Admitting his guilt before a federal court on Wednesday, former US Navy 7th Fleet Operations Officer Capt. Donald Gayle “Bubbles” Hornbeck pleaded guilty to bribery. He was said to have taken $68,000 in bribes comprised of, including prostitution, luxury vacations with accommodations provided for, expensive meals, from Malaysian national and President of Glenn Defense Marine Asia (GDMA) Leonard Glenn Francis, also known as “Fat Leonard.”

US Navy Capt. Donald “Bubbles” Hornbeck and Leonard Glenn “Fat Leonard” Francis (Composite by Coffee or Die Magazine).

GMDA is a subsidiary of the Glenn Marine Group, a shipping support defense contractor. They provide supplies goods, naval logistics, and operation of shore-based support for ships coming in foreign ports. Fat Leonard, who was the CEO of the company, admittedly bribed numerous high-ranking uniformed officers of the United States Seventh Fleet with millions of dollars to gain confidential contracting information about the US ships and submarines. This would help him re-direct US Navy ships to ports he controlled in Southeast Asia so he could supply them overpriced food, water, barges, tugboats, and other services. This scam would cost the US Navy over $35 million, further enriching Fat Leonard.

Hornbeck agreed to a plea agreement with the US Federal Court in San Diego, California. In line with the plea agreement, he admitted to handing over classified documents containing the ship movements of US Navy aircraft carriers and submarines to Fat Leonard. He also admitted recruiting more US Navy officers to manage a network of corrupted officials that would send US Navy ships to Francis-controlled ports. Hornbeck wasn’t just helping Fat Leonard with the recruitment of other officers into the scam. He was the main man for almost all recruitments within the 7th Fleet. As a result of all the years of recruitment, he was known to be part of the “GDMA Nine.” This group was composed of US Navy officials, all of which at some point, worked for the 7th Fleet working as informants for a foreign defense contractor.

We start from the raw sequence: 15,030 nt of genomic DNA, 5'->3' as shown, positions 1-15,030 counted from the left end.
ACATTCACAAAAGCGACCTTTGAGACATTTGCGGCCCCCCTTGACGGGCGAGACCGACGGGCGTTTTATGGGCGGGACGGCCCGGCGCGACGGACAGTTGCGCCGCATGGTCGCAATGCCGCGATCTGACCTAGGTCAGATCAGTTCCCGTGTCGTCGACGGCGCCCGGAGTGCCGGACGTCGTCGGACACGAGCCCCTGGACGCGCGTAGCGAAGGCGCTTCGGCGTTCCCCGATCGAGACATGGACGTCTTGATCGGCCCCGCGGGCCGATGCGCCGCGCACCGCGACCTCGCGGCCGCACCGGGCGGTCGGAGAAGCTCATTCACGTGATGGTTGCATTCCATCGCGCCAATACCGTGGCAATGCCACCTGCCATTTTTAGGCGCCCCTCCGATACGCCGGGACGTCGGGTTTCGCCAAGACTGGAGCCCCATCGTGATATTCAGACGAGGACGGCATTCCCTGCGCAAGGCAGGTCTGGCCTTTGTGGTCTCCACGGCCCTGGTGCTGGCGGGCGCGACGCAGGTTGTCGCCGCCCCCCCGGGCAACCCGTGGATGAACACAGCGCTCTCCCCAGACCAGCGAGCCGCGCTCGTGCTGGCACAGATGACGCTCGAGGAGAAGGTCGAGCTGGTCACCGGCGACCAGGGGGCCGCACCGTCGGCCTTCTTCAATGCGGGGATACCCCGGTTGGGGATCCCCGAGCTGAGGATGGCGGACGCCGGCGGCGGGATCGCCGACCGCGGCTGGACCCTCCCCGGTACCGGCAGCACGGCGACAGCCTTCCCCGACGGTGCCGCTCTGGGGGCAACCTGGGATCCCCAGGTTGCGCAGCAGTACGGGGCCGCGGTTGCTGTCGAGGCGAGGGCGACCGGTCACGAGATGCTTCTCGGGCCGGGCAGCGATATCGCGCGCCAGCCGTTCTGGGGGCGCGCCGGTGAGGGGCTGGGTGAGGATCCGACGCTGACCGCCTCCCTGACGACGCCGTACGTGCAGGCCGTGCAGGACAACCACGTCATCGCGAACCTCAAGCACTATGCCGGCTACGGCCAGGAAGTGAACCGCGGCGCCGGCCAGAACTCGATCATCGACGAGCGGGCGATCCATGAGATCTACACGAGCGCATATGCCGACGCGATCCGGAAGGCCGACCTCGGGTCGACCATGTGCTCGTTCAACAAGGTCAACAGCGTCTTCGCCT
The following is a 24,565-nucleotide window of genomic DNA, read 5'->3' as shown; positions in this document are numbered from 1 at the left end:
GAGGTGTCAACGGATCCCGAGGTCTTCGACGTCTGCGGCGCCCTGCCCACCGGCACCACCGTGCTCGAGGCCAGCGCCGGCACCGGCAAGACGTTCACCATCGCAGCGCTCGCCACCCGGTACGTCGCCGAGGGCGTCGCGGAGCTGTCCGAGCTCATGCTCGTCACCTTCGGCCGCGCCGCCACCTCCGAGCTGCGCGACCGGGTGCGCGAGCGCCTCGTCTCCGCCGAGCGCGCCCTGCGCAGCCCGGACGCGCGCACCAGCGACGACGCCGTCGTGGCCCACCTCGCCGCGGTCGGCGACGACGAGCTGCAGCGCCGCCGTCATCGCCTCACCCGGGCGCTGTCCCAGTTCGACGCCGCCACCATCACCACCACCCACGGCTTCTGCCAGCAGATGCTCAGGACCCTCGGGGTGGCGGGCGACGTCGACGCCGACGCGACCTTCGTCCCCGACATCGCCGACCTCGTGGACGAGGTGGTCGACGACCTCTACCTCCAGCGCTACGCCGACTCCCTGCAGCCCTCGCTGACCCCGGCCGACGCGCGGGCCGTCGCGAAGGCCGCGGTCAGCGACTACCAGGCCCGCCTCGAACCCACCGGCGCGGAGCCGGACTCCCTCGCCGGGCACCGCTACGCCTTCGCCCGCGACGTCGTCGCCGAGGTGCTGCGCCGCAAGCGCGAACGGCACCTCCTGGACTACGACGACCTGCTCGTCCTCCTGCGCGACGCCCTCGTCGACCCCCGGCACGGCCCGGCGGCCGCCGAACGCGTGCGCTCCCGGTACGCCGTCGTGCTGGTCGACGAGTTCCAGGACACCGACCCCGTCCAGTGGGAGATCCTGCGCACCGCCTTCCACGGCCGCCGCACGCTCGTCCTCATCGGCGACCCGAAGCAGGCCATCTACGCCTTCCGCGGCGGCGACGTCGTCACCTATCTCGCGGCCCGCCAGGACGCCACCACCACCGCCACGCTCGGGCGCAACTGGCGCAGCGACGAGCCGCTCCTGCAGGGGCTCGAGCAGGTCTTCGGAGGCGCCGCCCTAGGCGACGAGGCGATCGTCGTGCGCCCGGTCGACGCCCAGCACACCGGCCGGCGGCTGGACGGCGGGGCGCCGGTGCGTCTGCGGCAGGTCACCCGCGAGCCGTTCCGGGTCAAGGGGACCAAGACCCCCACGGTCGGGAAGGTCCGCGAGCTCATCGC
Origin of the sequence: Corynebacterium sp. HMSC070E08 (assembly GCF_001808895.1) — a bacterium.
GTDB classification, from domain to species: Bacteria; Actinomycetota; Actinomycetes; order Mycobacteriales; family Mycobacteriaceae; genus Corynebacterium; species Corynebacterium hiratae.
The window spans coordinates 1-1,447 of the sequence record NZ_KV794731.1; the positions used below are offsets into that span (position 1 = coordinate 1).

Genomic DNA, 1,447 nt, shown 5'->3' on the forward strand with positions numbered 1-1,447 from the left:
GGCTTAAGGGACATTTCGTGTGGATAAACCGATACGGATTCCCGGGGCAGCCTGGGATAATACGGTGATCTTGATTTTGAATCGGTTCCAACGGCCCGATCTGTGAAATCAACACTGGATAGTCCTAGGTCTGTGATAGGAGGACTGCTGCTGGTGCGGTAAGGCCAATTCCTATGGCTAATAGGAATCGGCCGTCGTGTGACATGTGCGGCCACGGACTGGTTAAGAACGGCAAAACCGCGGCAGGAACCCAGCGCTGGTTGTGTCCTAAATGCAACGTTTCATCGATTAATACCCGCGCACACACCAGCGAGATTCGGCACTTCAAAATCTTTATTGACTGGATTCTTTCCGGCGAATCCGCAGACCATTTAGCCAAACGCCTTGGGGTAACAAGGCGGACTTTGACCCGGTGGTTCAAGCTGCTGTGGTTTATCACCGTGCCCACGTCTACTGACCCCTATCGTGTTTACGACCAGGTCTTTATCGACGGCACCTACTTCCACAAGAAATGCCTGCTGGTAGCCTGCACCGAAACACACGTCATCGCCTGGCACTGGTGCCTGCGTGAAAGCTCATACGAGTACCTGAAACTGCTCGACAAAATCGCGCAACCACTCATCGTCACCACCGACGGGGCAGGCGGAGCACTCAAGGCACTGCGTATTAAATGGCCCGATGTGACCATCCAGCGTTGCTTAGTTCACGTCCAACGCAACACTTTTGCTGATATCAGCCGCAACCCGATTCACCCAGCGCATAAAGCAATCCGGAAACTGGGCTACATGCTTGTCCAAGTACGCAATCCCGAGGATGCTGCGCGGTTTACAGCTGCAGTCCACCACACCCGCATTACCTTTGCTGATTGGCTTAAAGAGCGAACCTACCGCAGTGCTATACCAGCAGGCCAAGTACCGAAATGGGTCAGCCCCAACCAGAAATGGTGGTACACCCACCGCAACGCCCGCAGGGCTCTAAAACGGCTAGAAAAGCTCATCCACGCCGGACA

He and Fat Leonard allegedly started this corrupt relationship in August 2005, almost 17 years ago. The former officer was working as the assistant chief of staff aboard the USS Kitty Hawk (CV-63) at that time. He would then be promoted to 7th Fleet’s Deputy Chief of Staff For Operations, a critical position for Fat Leonard’s maneuvering of US Navy ships to ports as this job oversaw and directed the operations of the US Navy’s vessels in the Southeast Asian region.

To give context, in 2006, Leonard had asked Hornbeck to send missile destroyer vessel Lassen to Laem Chabang. Hornbeck would then agree, sending the USS Kitty Hawk (CV-63) along with it as a bonus. In 2007, they would be gifted by Leonard an extravagant dinner at The Oak Door steakhouse in Tokyo, where they feasted on lobster thermidor, Liberté Sauvage, foie gras, washing it all down with expensive alcohol and cigars.

Fat Leonard had thrown for Hornbeck in 2008 a series of parties in luxury hotels in Bangkok and Manila. It was reported that the party in Manila had cost $50,000 as he stayed in the Presidential Suite of the Makati Shangri-La Hotel, where he had a party with multiple prostitutes and free-flowing Dom Perignon. In return, he directed ships toward Leonard-controlled ports, one of which was in 2010, where Hornbeck gave info to Fat Leonard about the USS Carl Vinson (CVN-70) visit to Port Klang in Malaysia. In 2011, Hornbeck had asked Francis for a job in his company.

He also agreed to pay the US Navy $67,830 in restitution and faces up to 15 years in prison with a $250,000 fine. The former officer is set to be sentenced on September 8, 2022, by US District Judge Jains Sammartino.

As of writing, Hornbeck is now part of 34 US Navy officials and defense contractors accused of bribery and fraud. 29 of the 34 officials have pleaded guilty to the charges in the Fat Leonard scandal. It was confirmed by Fat Leonard himself that the US Navy would run out of officers if ever the US government had found out the extent of the scandal within the US Navy ranks. The investigation is on going.

If you enjoyed this article, please consider supporting our Veteran Editorial by becoming a SOFREP subscriber. Click here to join SOFREP now for just $0.50/week.